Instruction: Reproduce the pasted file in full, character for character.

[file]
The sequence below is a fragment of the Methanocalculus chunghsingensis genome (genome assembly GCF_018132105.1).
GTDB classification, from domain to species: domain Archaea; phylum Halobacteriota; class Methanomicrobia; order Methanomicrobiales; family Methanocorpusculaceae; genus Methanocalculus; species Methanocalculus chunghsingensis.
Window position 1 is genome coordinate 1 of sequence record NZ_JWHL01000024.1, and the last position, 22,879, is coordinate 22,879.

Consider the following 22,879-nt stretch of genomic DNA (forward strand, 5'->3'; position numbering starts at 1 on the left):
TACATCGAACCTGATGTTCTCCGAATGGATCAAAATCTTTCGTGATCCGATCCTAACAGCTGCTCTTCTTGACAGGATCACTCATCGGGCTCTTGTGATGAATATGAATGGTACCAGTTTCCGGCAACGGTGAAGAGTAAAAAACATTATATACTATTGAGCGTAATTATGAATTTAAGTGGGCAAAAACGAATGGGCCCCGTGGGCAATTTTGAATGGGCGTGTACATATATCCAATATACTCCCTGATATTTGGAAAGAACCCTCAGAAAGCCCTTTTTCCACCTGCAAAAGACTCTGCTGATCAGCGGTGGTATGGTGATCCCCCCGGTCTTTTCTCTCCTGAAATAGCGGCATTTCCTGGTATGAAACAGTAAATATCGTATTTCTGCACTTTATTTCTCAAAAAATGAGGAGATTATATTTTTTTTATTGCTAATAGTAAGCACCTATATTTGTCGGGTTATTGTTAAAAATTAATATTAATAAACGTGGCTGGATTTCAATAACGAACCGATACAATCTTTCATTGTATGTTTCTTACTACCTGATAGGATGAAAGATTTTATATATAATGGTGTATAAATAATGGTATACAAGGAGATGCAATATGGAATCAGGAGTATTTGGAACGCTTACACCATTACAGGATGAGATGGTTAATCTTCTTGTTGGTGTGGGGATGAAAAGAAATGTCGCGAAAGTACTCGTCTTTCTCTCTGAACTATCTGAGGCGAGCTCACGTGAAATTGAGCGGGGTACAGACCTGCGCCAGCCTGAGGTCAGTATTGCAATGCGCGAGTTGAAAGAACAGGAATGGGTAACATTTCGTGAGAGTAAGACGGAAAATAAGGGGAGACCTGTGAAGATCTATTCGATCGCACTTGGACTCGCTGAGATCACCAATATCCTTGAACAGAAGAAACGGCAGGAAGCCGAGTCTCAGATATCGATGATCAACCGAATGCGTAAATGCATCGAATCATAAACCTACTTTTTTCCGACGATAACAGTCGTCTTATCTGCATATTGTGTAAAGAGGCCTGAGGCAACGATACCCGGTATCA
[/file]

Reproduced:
The sequence below is a fragment of the Methanocalculus chunghsingensis genome (genome assembly GCF_018132105.1).
GTDB classification, from domain to species: domain Archaea; phylum Halobacteriota; class Methanomicrobia; order Methanomicrobiales; family Methanocorpusculaceae; genus Methanocalculus; species Methanocalculus chunghsingensis.
Window position 1 is genome coordinate 1 of sequence record NZ_JWHL01000024.1, and the last position, 22,879, is coordinate 22,879.

Consider the following 22,879-nt stretch of genomic DNA (forward strand, 5'->3'; position numbering starts at 1 on the left):
TACATCGAACCTGATGTTCTCCGAATGGATCAAAATCTTTCGTGATCCGATCCTAACAGCTGCTCTTCTTGACAGGATCACTCATCGGGCTCTTGTGATGAATATGAATGGTACCAGTTTCCGGCAACGGTGAAGAGTAAAAAACATTATATACTATTGAGCGTAATTATGAATTTAAGTGGGCAAAAACGAATGGGCCCCGTGGGCAATTTTGAATGGGCGTGTACATATATCCAATATACTCCCTGATATTTGGAAAGAACCCTCAGAAAGCCCTTTTTCCACCTGCAAAAGACTCTGCTGATCAGCGGTGGTATGGTGATCCCCCCGGTCTTTTCTCTCCTGAAATAGCGGCATTTCCTGGTATGAAACAGTAAATATCGTATTTCTGCACTTTATTTCTCAAAAAATGAGGAGATTATATTTTTTTTATTGCTAATAGTAAGCACCTATATTTGTCGGGTTATTGTTAAAAATTAATATTAATAAACGTGGCTGGATTTCAATAACGAACCGATACAATCTTTCATTGTATGTTTCTTACTACCTGATAGGATGAAAGATTTTATATATAATGGTGTATAAATAATGGTATACAAGGAGATGCAATATGGAATCAGGAGTATTTGGAACGCTTACACCATTACAGGATGAGATGGTTAATCTTCTTGTTGGTGTGGGGATGAAAAGAAATGTCGCGAAAGTACTCGTCTTTCTCTCTGAACTATCTGAGGCGAGCTCACGTGAAATTGAGCGGGGTACAGACCTGCGCCAGCCTGAGGTCAGTATTGCAATGCGCGAGTTGAAAGAACAGGAATGGGTAACATTTCGTGAGAGTAAGACGGAAAATAAGGGGAGACCTGTGAAGATCTATTCGATCGCACTTGGACTCGCTGAGATCACCAATATCCTTGAACAGAAGAAACGGCAGGAAGCCGAGTCTCAGATATCGATGATCAACCGAATGCGTAAATGCATCGAATCATAAACCTACTTTTTTCCGACGATAACAGTCGTCTTATCTGCATATTGTGTAAAGAGGCCTGAGGCAACGATACCCGGTATCA